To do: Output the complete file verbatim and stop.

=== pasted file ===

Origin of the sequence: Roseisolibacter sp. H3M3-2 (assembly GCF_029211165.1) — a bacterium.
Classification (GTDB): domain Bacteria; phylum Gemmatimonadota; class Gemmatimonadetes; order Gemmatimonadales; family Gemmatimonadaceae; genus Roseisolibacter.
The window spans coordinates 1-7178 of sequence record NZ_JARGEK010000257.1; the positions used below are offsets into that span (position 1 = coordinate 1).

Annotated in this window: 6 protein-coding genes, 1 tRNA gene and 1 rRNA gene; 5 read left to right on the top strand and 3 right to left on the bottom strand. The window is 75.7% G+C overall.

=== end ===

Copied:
Origin of the sequence: Roseisolibacter sp. H3M3-2 (assembly GCF_029211165.1) — a bacterium.
Classification (GTDB): domain Bacteria; phylum Gemmatimonadota; class Gemmatimonadetes; order Gemmatimonadales; family Gemmatimonadaceae; genus Roseisolibacter.
The window spans coordinates 1-7178 of sequence record NZ_JARGEK010000257.1; the positions used below are offsets into that span (position 1 = coordinate 1).

Annotated in this window: 6 protein-coding genes, 1 tRNA gene and 1 rRNA gene; 5 read left to right on the top strand and 3 right to left on the bottom strand. The window is 75.7% G+C overall.